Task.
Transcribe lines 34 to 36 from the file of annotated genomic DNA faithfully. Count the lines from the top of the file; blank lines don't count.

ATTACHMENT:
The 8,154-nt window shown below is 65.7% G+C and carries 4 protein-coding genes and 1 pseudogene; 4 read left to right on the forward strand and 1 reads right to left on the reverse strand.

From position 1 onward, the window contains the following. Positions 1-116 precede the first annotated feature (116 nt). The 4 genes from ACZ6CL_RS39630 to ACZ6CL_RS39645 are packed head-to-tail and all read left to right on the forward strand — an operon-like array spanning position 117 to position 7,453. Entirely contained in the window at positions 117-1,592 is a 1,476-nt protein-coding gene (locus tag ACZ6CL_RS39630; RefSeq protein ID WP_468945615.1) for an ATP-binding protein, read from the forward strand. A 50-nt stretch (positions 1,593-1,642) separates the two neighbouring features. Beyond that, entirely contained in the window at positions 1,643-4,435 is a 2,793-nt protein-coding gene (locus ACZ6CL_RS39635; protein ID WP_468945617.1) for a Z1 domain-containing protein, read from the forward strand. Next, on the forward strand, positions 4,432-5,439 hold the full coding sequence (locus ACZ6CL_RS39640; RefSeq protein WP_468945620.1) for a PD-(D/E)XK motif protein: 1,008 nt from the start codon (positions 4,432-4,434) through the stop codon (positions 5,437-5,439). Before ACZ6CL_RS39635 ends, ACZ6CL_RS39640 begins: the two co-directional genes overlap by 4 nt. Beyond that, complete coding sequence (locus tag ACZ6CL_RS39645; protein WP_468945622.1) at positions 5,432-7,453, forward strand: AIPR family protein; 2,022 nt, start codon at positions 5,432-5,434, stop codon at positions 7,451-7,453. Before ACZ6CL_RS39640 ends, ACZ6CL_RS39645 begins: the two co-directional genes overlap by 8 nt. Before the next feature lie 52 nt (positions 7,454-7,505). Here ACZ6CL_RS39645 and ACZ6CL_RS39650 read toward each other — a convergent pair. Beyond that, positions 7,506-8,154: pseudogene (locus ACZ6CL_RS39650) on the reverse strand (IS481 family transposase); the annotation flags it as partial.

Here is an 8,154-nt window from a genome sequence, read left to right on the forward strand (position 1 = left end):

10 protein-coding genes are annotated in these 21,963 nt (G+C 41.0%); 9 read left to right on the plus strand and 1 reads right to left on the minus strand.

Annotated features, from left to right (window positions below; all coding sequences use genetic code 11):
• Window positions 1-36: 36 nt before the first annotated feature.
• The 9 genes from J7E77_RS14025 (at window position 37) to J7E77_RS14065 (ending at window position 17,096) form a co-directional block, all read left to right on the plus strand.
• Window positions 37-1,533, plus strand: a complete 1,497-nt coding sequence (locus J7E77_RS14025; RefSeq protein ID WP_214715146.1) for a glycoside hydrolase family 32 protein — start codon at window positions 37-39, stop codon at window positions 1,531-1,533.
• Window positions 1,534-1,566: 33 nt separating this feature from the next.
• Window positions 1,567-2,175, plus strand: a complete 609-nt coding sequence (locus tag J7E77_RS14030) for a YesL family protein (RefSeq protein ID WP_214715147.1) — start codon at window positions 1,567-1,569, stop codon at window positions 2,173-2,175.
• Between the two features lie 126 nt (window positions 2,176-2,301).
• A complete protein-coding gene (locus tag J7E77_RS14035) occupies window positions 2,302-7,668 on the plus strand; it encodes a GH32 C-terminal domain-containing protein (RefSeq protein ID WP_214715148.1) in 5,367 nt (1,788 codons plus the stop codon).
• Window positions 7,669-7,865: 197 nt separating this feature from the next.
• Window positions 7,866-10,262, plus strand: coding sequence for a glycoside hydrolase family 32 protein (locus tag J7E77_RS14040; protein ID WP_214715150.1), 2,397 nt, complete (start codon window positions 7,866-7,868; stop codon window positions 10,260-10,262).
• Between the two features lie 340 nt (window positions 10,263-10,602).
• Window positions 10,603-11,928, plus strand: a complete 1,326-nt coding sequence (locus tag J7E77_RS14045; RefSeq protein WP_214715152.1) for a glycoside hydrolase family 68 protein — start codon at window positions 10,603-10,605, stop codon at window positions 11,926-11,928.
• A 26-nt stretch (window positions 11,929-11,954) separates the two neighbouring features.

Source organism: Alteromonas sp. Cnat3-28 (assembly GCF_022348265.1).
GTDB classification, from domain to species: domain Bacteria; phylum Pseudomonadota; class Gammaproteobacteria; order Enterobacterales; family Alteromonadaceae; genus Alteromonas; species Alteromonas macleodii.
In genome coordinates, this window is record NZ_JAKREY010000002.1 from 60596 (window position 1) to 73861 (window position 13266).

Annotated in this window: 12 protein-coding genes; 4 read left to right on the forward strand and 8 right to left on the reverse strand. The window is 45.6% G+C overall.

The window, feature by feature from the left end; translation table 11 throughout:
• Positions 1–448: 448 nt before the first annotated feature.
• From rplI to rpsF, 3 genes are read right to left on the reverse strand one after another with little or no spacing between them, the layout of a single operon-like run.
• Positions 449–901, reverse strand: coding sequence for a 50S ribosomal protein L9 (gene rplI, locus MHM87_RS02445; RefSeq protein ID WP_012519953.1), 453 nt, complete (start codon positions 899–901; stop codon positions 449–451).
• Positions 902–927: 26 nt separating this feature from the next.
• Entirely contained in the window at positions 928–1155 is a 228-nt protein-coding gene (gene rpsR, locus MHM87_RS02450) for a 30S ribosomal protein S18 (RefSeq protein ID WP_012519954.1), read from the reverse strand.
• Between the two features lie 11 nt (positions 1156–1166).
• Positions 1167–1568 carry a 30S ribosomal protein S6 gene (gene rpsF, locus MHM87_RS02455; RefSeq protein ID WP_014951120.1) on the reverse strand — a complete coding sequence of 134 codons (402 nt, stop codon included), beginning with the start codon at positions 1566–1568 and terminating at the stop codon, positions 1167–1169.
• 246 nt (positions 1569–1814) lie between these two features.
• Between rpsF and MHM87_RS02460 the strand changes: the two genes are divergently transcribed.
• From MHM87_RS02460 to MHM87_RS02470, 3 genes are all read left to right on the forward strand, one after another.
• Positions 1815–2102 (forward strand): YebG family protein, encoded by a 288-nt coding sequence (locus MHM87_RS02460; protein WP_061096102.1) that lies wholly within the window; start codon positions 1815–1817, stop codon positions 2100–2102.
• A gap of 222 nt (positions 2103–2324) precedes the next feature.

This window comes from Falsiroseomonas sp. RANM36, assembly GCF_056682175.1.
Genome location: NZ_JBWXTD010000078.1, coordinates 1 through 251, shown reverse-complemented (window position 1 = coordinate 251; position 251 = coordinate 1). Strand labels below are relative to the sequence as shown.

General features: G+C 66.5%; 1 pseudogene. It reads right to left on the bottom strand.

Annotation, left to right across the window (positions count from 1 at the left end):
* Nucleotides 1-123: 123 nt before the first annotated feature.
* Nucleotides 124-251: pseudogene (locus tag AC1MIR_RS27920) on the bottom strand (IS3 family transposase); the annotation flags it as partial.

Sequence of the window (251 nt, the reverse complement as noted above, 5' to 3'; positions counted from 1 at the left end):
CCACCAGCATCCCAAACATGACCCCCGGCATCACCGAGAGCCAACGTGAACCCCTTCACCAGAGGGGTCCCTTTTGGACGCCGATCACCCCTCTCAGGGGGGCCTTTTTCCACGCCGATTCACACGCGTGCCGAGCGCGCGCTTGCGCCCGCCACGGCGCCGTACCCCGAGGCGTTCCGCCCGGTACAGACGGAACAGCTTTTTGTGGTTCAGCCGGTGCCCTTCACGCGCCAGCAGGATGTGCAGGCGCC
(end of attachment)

• A gap of 222 nt (positions 2103–2324) precedes the next feature.

This window comes from Falsiroseomonas sp. RANM36, assembly GCF_056682175.1.
Genome location: NZ_JBWXTD010000078.1, coordinates 1 through 251, shown reverse-complemented (window position 1 = coordinate 251; position 251 = coordinate 1). Strand labels below are relative to the sequence as shown.